Overfilling the power steering fluid reservoir causes foaming of the hydraulic fluid, leading to premature wear of the system. Power steering fluid is hydraulic fluid that moves cylinders to reduce the force required to turn the wheels and provides lubrication. Foaming fluid provides less lubrication than normal, so the internal parts wear more quickly.
In the past, manufacturers used metal power steering fluid reservoirs that made overfilling common. The switch to translucent plastic reservoirs makes checking and filling the fluid easier. Many of these units are marked on the outside so the driver is able to check the fluid level with a glance instead of using a dipstick.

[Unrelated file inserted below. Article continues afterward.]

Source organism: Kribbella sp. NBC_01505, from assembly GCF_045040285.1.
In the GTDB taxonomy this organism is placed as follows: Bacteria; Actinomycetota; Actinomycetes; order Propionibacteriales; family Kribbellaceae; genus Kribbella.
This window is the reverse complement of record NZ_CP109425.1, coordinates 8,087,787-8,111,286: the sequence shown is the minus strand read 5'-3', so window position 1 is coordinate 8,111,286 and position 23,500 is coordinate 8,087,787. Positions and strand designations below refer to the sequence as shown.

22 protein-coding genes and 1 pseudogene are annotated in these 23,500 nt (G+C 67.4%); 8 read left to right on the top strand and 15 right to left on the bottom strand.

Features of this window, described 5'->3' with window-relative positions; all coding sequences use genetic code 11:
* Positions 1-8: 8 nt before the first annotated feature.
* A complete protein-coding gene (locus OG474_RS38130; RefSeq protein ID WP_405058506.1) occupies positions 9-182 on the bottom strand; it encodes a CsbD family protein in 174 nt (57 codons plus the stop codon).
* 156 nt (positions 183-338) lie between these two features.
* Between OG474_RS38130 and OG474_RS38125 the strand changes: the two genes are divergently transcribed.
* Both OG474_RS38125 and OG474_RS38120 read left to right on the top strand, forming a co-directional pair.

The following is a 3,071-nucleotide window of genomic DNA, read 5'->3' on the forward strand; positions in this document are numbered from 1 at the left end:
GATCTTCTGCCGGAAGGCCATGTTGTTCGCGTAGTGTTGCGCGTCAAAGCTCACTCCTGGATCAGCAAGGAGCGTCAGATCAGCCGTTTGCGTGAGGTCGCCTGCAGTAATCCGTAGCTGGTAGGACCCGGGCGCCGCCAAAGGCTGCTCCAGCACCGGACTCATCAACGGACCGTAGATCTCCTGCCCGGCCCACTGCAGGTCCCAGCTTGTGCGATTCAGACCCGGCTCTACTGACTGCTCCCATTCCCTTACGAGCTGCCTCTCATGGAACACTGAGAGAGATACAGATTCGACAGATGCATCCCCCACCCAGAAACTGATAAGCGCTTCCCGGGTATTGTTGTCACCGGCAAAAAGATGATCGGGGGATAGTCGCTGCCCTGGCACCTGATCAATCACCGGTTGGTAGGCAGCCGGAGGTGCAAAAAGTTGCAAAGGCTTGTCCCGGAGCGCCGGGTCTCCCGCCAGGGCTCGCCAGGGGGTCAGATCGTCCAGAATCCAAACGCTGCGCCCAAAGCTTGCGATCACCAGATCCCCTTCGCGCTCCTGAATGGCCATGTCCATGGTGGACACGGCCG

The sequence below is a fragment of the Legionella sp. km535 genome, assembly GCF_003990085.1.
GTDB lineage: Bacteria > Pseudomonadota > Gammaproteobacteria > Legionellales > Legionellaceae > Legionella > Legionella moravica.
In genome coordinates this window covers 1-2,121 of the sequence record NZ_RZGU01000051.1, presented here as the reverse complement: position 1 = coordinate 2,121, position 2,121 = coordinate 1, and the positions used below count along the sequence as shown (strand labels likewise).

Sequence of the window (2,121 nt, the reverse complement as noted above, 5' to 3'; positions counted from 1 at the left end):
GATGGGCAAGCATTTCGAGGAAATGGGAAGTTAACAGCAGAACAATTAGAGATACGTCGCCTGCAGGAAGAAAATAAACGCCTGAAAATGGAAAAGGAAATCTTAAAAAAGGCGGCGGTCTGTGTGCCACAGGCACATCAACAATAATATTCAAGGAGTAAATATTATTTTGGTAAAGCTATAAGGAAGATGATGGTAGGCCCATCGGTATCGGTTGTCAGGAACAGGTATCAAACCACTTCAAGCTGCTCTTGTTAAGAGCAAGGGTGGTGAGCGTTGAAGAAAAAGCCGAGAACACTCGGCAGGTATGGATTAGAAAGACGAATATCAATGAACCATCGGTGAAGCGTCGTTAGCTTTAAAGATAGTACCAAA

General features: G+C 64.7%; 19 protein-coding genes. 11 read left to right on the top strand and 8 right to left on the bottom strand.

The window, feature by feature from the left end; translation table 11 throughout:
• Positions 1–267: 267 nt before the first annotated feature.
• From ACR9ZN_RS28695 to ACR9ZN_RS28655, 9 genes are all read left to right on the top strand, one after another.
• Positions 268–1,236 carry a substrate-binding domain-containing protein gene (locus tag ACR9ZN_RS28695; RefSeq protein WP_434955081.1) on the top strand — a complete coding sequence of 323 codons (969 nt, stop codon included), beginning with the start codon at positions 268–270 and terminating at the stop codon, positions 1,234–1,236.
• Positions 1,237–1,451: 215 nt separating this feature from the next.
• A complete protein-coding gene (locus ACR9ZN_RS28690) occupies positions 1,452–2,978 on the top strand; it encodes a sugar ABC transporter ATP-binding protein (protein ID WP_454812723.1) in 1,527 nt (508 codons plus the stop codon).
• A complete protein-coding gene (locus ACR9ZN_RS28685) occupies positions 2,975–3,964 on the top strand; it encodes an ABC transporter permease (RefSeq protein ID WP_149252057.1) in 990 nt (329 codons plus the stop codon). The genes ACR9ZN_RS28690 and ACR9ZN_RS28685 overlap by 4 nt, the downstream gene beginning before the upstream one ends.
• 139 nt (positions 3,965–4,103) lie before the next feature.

Take time to clean the reservoir before opening it to add more fluid. Contaminants in any hydraulic system cause problems with operation. Always use the fluid the vehicle manufacturer recommends for the car. Open the lid and slowly pour fluid to the maximum fill line. If the unit is overfilled, remove excess fluid, dropping the level to the maximum mark, to prevent further foaming.
If the power steering unit continues to lose fluid, it probably has a leak. Drivers may notice an oily spot on the driveway under the car when there is a leak. Leaks allow air in the system, which causes noise and affects steering. Unrepaired leaks lead to premature failure of the power steering unit.